Patterns of Hospital Presenting Suicide-Related Ideation in Older Adults before and during COVID-19: Findings from a National Clinical Service in Ireland 2018-2021.

Publication date: Jan 25, 2024

To examine changes in trends of hospital-presenting suicide-related ideation in older adults living in Ireland, during the first 24 months of the COVID-19 pandemic and 2018-2019. Data on presentations of patients aged 60 and older from participating hospitals of the National Clinical Programme for Self-Harm and Suicide-related Ideation were used to compare trends during the first two years of the COVID-19 pandemic (2020-2021) with the preceding period (2018-2019). Poisson regression models were used to estimate trends in the pre-pandemic and pandemic periods. There were 1531 presentations for suicide-related ideation to hospital emergency departments in older adults between January 1, 2018-December 31, 2021, with most presentations involving males (57. 2%, n = 876). There was a 27% increase in suicide-related ideation presentations during the pandemic years (2020-2021) when compared to 2018-2019 (RR: 1. 27, p = . 001, 95%CI: 1. 14-1. 40), with females showing a 29% increase (RR: 1. 29, p = . 001, 95%CI: 1. 11-1. 51) and males a 23% increase (RR: 1. 23, p = . 002, 95%CI: 1. 08-1. 40). When examining these trends by years, there were only significant increases in 2021, and no significant increases were observed in 2020. The study findings show that in the second year following the start of the pandemic, significant increases were observed in suicide-related ideation hospital-presentations in older adults. While immediate changes in trends were not observed in the first year of the pandemic, it is important to consider the pandemic’s medium and long-term impact on older adults’ mental health, to provide adequate support and reduce suicide risk among those presenting with suicide-related ideation.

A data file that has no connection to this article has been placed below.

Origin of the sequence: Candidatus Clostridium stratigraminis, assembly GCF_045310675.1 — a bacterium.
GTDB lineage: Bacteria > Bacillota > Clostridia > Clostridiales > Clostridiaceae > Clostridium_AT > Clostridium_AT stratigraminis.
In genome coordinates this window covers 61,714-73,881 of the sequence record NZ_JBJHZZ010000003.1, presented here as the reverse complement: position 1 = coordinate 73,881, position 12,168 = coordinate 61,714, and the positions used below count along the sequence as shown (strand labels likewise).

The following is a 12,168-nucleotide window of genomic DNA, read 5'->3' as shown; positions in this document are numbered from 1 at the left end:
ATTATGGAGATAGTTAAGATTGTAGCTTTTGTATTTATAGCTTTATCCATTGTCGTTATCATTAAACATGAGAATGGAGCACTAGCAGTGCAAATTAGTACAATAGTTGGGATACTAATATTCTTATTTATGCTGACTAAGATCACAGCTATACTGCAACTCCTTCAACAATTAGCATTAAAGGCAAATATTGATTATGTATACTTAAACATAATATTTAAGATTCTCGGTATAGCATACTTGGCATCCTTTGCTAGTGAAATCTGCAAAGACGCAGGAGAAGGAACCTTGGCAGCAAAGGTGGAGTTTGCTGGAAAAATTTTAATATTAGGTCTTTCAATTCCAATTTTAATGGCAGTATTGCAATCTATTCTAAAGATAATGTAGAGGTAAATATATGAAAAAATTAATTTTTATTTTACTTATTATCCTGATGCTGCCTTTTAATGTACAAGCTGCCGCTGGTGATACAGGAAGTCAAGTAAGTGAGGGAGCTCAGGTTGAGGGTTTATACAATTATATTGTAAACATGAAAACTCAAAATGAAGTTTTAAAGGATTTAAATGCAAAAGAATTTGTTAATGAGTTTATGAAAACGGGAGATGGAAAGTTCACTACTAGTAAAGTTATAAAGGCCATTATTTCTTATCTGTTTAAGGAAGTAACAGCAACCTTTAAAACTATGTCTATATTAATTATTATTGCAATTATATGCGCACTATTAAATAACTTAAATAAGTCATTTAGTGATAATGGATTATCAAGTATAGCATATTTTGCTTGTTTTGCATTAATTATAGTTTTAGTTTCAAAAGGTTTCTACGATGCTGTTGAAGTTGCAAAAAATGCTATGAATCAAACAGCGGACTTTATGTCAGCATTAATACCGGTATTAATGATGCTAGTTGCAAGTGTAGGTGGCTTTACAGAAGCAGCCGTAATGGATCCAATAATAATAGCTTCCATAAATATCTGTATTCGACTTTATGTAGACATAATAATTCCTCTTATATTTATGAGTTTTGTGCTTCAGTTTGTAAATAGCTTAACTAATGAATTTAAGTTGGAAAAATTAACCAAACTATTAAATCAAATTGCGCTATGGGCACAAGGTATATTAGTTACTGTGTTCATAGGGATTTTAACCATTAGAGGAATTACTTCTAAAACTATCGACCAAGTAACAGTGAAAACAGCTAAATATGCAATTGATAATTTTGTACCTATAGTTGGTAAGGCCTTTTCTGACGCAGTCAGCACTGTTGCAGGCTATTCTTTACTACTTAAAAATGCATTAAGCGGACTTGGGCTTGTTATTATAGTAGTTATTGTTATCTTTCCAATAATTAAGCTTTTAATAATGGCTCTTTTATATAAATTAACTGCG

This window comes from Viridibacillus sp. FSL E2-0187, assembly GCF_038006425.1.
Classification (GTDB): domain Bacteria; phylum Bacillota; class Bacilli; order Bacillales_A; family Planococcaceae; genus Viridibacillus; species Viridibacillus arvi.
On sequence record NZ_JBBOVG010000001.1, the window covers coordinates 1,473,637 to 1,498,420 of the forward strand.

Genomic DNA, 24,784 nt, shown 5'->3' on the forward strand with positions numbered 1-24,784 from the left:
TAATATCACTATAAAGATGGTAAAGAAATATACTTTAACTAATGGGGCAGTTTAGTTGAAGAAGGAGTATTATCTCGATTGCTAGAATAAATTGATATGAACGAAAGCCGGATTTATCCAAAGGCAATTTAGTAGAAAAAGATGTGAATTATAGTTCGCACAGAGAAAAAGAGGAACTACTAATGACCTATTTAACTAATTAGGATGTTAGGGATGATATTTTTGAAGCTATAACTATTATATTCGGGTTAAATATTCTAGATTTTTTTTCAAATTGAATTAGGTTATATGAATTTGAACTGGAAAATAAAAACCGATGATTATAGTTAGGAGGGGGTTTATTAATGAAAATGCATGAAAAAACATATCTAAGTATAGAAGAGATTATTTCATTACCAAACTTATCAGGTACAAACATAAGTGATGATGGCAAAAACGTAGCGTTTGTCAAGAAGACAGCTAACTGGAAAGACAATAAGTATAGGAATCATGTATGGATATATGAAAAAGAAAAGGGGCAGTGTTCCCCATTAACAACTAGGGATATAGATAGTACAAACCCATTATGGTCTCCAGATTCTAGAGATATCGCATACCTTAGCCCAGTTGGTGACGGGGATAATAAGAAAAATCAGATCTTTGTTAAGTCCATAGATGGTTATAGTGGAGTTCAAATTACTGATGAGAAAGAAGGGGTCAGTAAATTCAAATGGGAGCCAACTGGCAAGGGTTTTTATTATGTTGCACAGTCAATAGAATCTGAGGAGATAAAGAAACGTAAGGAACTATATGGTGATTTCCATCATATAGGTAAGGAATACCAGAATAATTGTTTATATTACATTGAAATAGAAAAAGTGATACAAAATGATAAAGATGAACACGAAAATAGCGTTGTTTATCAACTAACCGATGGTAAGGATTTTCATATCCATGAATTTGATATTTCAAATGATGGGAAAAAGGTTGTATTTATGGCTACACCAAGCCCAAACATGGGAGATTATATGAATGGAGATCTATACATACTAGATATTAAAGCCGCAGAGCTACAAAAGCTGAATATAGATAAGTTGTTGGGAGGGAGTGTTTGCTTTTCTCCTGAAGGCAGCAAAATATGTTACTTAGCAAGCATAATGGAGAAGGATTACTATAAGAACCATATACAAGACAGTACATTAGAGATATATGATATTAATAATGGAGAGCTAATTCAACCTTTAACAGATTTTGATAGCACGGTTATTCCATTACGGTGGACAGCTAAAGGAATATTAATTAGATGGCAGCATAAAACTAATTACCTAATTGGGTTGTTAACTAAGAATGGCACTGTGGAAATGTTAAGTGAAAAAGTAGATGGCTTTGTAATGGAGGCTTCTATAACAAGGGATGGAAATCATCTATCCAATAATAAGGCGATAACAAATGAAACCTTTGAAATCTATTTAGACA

Concepts Keywords
Hospitals Covid-19
Ireland mental health
Models pandemic
Pandemic suicidal ideation


Type Source Name
disease MESH Suicide
disease MESH COVID-19
disease MESH emergency
disease MESH suicidal ideation

Original Article

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